Fight Philosophy: Fighting at Central


Magdalene Halikias

Hinsdale Central’s School Resource Officer, Art Holecek, discusses punishment regarding violence in school in the midst of recent fights.

Almost everyone knows the scene: the giant crowd of gawking students surrounding an argument that’s two seconds away from breaking out into something physical. Gasping and encouraging a fist fight, both inappropriate and uncalled for on school grounds. It doesn’t happen often, but when it does, it’s a spectacle. Snapchat stories erupting with footage of classmates engaging in a private, full out war. This is the fight philosophy. It can turn our school into an MMA arena in a matter of seconds.

Fighting at Central has experienced a steady, but significant increase in the past decade. In the 2007-08 school year, a total of six fights were reported, and the number doubled to 13 fights in the 2009-10 school year, leaving us to consider if there’s a problem.

Where do these fights stem from? Luckily, it’s gang warfare we’re talking about here. It’s just students that get a bit too heated about problems outside of the classroom, and in the moment, encouraged by their peers, act in a fit of rage. They start off just verbal, not even climactic. But as people eavesdrop and peer into the social privacy of conversation, the emotions felt amp up. It’s a matter of social facilitation, the actions don’t escalate until there’s a crowd.

“Fights usually happen during lunch because there’s a ton of people watching,” said Rimante Asmonaite, senior. “People just want attention.”

The student handbook clearly outlines the disciplinary measures regarding fighting. With it being a more serious issue, higher-level consequences with disciplinary contact with the Deans will result. Depending on the level and severity of the fight, consequences can range from in-school suspensions, to possible expulsion.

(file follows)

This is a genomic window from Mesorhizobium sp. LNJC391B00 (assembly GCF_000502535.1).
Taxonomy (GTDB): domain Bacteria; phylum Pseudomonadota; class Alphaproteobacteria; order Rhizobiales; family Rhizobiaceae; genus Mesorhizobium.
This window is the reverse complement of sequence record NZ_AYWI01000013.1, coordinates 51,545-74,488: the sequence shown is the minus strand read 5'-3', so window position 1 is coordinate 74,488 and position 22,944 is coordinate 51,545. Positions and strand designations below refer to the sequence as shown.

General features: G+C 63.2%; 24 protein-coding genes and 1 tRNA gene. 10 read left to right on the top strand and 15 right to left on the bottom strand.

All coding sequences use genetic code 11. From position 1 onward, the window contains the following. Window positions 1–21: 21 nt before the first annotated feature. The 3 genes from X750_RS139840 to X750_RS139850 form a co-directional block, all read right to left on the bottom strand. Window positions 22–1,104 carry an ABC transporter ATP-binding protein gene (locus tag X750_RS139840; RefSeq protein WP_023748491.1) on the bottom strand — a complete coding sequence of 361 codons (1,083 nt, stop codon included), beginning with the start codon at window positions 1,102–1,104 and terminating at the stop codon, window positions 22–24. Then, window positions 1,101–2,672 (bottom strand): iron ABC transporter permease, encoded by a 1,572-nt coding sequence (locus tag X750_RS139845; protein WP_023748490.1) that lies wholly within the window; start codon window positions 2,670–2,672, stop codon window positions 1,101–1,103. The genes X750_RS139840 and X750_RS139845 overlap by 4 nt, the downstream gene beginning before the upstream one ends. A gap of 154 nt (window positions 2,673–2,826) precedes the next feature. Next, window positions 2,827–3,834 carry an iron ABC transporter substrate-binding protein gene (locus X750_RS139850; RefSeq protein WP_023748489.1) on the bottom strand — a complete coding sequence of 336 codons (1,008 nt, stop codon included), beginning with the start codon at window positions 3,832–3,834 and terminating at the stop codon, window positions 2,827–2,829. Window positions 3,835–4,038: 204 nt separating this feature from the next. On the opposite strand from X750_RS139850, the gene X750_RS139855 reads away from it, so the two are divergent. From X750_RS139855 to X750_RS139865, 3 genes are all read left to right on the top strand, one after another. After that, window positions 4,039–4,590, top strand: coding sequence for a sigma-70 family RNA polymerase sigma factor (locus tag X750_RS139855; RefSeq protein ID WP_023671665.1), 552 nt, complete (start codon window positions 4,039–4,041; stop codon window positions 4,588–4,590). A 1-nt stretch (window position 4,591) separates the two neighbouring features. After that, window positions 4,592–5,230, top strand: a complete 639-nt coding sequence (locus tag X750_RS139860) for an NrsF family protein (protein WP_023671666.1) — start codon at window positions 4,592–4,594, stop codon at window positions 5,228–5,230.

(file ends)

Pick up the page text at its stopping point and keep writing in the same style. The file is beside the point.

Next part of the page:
Other consequences include dealing with the police. Fighting in school leads to a conversation with the school resource officer, Officer Holecek.

“It doesn’t make a difference if the fights are in school or outside of school,” said Officer Holecek. “To the police, it’s the same as fighting at a park outside of school. The school administration and the police handle it differently.”

But what do these misdemeanors say about Hinsdale Central. Does a increase in fighting suggest that the school has an issue? While we should be all eyes on the fighting scene at Central, suppressing issues that may arise, we aren’t facing a serious problem. Although there may be a few scuffles here and there, the issue is not frightening. While it may seem that there have been many fights recently, the magnitude is not overwhelming.

Typical responses include intervention from surrounding staff members, hall monitors, and school resource officers. If caught in a situation that involves physical fighting, it is suggested to leave the area immediately and let adults handle the situation.

There is no concern with the fighting at Central. Incidents occur, and sometimes that can’t be stopped. But they aren’t as common as we may think. See the social workers for help in resolving issues that may rise between students before they get physical. Because once students are in the moment, the fight philosophy kicks in.